A team of researchers developed a coating for titanium implants that accelerated implantation into the bone tissue after osseointegration surgery. Scientists from Peter the Great St. Petersburg Polytechnic University and St. Petersburg State University in Russia tested the properties of a range of titanium implant coatings that differed in composition, thickness, and structure.
The coatings were applied by atomic layer deposition in special vacuum equipment. Studies were carried out on cells in vitro, and then in vivo on animals. An important part of the study was to select the size and morphology of nanoparticles so they don’t cause toxic effects of silver on living cells, while preserving the beneficial properties of the coating.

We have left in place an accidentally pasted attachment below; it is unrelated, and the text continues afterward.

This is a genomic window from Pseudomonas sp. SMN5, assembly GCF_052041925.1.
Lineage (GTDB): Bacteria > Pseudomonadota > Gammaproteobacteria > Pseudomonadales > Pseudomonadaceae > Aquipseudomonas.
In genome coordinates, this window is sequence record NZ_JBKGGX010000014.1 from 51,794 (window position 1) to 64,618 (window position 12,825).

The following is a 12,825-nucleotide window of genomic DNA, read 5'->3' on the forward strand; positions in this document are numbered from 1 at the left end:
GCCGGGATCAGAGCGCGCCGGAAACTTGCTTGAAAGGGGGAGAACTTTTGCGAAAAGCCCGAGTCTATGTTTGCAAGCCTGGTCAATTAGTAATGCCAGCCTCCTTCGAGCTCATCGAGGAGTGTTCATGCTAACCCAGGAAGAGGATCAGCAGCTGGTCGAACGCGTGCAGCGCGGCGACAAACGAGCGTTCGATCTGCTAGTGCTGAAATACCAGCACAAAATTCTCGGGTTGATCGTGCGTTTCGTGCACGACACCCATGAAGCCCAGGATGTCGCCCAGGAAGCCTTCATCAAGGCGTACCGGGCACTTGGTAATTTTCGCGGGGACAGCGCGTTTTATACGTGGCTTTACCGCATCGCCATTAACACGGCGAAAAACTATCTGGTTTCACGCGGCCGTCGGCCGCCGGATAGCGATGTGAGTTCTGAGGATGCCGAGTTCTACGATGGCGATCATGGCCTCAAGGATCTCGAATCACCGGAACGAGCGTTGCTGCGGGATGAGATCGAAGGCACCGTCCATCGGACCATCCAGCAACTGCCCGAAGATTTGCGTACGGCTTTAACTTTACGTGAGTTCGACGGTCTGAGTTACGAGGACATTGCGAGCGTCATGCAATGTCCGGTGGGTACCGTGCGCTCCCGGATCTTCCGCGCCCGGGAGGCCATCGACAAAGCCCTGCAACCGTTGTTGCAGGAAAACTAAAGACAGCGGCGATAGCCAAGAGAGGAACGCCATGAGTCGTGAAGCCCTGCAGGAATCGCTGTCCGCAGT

“Currently we started applying silver nanoparticles on the surface of titanium since this chemical element obtains useful antibacterial properties and should reduce the risk of implant rejection. However, to use the silver coatings freely, it is necessary to adjust the conditions and the general method of obtaining the material,” said Dr. Nazarov, St. Petersburg State University.
Photograph caption: Researchers developed the coatings for titanium implants, which accelerate the implantation of the implant material into the bone tissue.
Photograph courtesy of Peter the Great St. Petersburg Polytechnic University.